This pandemic has meant so many people are at home or out of work, after never having been out of work in their adult lives. While others (especially health care workers) have seen their work steadily increase, and the indication is that it is just going to get worse for a while.
Many of our clients are facing a situation that they have never in their wildest imagination considered. Many head single-parent households, with varying degrees of difficulty in their co-parenting relationship with the other parent, and now they have their children at home. Meanwhile, they still have to work, and maintaining that work is now more important than ever for many. So the obvious question is:-
How do I cope?
Should I be relying more on the other parent during the course of this pandemic?
While it may seem obvious that the other parent should be the go-to for filling in the gaps, this can raise a whole host of concerns.
Please note this discussion does not apply to situations where there has been a significant history of violence in the relationship. Those situations are different and must be considered very carefully based on individual circumstances.
But assuming there is “just” difficulty in the co-parenting relationship, some concerns are:
This is a very real and pressing concern in our current climate of social distancing. Our older generation needs protection, and so it probably isn’t advisable for grandparents to be caring for your children. We aren’t supposed to be visiting friends and family, and so other family members or good friends might not be appropriate. So if you don’t have anyone else in your household, then the other parent might be your only option if you want/need to continue working.
This is indeed a possibility. All parenting arrangements, whether informal, agreed by way of a Parenting Plan, or formalised by Court order (made by consent or after a hearing), are subject to change as circumstances change. Circumstances with children inevitably change as they get older, which is why many Parenting Plans and consent Court orders are drafted with changes as the children get older. But no one saw this particular type of change coming, and you will not find a set of orders between two parents which covers what happens in the event of a pandemic!
It is likely that this current crisis will see things change on an ongoing basis in many, many ways. That applies for parenting arrangements too. Although some people, of course, will simply return to “business as normal” once this passes.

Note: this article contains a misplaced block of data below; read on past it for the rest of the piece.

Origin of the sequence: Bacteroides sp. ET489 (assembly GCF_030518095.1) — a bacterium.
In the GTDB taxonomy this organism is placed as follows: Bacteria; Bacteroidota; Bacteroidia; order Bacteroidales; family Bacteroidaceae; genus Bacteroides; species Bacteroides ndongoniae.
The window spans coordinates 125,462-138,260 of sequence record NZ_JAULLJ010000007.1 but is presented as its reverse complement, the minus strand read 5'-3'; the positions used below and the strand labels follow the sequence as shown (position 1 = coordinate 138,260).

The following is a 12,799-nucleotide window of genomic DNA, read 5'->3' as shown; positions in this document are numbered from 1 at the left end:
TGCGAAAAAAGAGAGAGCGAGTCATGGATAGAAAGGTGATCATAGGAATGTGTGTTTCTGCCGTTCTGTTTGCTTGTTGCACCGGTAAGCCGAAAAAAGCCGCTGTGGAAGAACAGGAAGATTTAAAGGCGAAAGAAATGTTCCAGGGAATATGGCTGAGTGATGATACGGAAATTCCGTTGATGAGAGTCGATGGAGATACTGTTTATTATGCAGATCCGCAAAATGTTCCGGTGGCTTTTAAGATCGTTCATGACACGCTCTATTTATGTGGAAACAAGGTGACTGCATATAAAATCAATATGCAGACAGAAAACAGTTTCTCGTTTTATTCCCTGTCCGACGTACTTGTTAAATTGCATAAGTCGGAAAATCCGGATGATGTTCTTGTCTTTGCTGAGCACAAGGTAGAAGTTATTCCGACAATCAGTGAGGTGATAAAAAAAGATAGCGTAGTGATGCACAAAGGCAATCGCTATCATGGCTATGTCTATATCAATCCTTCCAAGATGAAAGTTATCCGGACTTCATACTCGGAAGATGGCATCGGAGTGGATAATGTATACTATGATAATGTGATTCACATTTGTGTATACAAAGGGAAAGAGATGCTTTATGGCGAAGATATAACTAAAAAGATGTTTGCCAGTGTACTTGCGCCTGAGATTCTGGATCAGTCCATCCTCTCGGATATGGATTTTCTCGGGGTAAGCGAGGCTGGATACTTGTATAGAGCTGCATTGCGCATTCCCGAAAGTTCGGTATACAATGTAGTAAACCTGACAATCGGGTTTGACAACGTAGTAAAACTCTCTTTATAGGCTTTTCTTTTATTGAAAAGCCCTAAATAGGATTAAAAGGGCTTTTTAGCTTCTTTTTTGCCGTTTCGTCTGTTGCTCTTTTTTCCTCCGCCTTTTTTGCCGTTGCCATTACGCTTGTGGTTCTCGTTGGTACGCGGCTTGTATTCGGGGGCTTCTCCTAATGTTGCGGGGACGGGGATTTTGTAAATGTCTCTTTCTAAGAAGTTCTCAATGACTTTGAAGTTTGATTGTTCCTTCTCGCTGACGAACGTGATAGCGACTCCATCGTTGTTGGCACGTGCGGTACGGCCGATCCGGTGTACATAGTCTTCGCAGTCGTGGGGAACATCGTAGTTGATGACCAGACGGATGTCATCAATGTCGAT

There are almost limitless “what ifs” in this question.
If your children are older and decide they like it better at their other parent’s they may resist returning to the previous arrangement.
If you have had concerns about the capacity of the other parent to step up and take on a full day to day responsibility as a parent, then you might find that in these testing times, the other parent really proves him/herself. Then you might actually want to work out a different arrangement where more of the load is shared.
We strongly advise you to speak to us before committing to a new arrangement so that we can assess your particular circumstances and answer some of the “what ifs” based on your individual circumstances.
Some people have genuine concerns the other parent will exploit the current situation and retain the children in their care. If that happens, do not delay and speak to us immediately. There are various steps that might be available to you such as a recovery application.
As we are finding out as a society in general at the moment, prevention is better than a cure. And so taking preventative steps before you make significant changes is incredibly important. What is appropriate for you will depend on your individual circumstances because no two families and their circumstances are the same. There are various possibilities that may be open to you if you need to make changes and are worried about a “difficult” co-parent. One might be to put a Parenting Plan in place specifically for this current pandemic based period.